California Suburb Only Has a Few Days of Water Left

By Joshua Krause

For the most part, California’s recordbreaking drought has had the most effect on poor communities in the Central Valley, where agriculture is the backbone of the economy. Although, for some towns, not having a steady job has been the least of their worries. Some communities have completely run out of well water, and have had to rely on the Red Cross to ship in bottled water.

But now the drought is starting to hurt communities that weren’t on anyone’s radar. In fact, water shortages are starting to creep into California’s middle-class suburbs. Such is this case with the unincorporated town of Mountain House in San Joaquin County, who quite unexpectedly lost the rights to their sole source of water this week.

The upscale community of Mountain House, west of Tracy, is days away from having no water. It’s not just about lawns—there may not be a drop for the 15,000 residents to drink.

“We’re out there looking for water supplies as we speak,” said Mountain House general manager Ed Pattison. “We have storage tanks, but those are basically just to ensure the correct pressurization of the distribution system. No more than 2 days are in those storage tanks.”

The community’s sole source of water, the Byron-Bethany Irrigation District, was one of 114 senior water rights holders cut off by a curtailment notice from the state on Friday.

That means Mountain House leaders must find someone to sell them water, hopefully, the GM says, to have enough until the end of the year.

“We don’t want this town to become a ghost town, it was a beautiful master-planned community,” he said.

Many of California’s water districts are actually planning to sue the state for cutting off their water rights, many of which are over a century old, as is the case with the Byron Bethany Irrigation District who Mountain House had been previously buying its water from. But at the end of the day, water rights don’t mean squat when there is no water.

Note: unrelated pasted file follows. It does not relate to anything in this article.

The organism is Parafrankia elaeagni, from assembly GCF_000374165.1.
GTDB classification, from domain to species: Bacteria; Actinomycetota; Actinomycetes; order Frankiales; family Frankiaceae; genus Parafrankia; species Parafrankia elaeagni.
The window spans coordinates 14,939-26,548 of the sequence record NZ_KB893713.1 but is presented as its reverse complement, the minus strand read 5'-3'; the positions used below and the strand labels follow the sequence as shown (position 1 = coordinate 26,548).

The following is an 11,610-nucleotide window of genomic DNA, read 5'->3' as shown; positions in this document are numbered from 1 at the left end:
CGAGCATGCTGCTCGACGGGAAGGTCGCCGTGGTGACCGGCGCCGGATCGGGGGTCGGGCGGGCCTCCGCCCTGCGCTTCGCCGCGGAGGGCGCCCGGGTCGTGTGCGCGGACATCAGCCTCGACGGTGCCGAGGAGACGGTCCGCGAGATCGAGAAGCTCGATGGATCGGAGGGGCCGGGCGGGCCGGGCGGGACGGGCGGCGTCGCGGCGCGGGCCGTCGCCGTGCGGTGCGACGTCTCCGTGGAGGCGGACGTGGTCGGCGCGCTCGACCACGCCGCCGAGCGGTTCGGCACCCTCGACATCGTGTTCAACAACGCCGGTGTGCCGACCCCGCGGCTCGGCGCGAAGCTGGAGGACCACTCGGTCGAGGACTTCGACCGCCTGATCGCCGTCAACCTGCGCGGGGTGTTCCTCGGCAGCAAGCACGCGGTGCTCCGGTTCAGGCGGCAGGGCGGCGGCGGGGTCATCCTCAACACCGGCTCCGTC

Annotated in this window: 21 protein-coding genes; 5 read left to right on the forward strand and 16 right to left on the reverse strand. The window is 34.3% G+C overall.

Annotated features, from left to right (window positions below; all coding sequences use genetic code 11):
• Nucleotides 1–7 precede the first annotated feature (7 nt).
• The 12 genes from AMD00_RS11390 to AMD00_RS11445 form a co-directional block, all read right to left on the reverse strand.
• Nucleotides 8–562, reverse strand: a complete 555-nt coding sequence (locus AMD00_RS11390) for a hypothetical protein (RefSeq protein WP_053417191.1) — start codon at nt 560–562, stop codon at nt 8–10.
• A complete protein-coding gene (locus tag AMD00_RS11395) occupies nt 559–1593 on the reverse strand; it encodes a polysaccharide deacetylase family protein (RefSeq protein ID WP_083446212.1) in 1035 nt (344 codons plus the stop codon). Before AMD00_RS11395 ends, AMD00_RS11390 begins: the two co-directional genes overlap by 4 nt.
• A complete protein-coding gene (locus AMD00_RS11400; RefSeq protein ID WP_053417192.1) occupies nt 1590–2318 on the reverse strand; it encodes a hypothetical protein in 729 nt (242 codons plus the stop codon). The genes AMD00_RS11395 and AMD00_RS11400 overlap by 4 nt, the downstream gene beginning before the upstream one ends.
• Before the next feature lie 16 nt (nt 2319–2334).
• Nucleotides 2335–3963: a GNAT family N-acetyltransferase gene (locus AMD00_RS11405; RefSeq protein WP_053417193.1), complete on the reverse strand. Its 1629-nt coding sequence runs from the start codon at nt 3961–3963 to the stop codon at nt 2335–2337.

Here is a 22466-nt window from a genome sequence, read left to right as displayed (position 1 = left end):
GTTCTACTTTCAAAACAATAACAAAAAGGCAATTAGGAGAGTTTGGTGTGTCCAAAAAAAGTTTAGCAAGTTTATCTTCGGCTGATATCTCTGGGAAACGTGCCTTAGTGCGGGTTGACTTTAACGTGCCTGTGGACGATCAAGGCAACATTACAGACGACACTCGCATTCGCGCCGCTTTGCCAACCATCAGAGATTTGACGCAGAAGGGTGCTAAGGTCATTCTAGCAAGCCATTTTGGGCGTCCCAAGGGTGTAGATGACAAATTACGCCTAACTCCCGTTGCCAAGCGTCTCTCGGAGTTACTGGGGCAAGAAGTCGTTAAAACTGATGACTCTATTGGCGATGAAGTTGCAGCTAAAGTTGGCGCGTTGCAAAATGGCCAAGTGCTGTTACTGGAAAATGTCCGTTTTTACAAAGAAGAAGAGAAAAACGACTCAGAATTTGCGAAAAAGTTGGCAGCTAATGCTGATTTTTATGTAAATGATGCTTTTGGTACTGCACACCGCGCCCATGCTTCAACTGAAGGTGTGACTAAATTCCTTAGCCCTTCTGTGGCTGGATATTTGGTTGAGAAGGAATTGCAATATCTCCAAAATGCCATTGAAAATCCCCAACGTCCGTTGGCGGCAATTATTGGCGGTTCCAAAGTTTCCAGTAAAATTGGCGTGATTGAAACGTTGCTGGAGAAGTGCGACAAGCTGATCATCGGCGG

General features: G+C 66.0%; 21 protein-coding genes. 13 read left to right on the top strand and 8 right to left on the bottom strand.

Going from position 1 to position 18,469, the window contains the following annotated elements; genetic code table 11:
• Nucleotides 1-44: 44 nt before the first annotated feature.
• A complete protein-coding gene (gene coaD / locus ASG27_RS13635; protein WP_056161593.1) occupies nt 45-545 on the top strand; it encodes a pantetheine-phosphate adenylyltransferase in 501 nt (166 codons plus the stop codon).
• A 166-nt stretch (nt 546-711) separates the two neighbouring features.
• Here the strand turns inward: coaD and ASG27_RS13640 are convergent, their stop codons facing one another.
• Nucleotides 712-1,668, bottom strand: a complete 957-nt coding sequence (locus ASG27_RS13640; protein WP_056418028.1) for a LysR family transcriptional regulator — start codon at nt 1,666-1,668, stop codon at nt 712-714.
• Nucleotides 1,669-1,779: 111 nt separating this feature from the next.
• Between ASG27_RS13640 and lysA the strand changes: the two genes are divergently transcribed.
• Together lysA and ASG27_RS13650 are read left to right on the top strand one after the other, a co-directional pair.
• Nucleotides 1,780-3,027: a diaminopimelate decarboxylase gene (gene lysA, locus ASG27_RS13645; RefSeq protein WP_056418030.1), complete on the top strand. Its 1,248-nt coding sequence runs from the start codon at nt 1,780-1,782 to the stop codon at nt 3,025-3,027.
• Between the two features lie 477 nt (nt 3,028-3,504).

Now the officials of this town are scrambling to find water, and may have to have it trucked in at great expense. They can’t seem to find any takers from any of the other water districts nearby.

It’s somewhat shocking to think that this kind of community would be faced with this situation. It wasn’t surprising when isolated rural communities relying on well water went dry, but when a town that is fully connected to the water grid doesn’t know how or where it will get its H2O from, you know that the drought has reached a new milestone. The California dream has been drying up one small town at a time, and soon suburbs and cities will no longer be exempt.

Joshua Krause is a reporter, writer and researcher at The Daily Sheeple, where this article first appeared. He was born and raised in the Bay Area and is a freelance writer and author. You can follow Joshua’s reports at Facebook or on his personal Twitter. Joshua’s website is Strange Danger .

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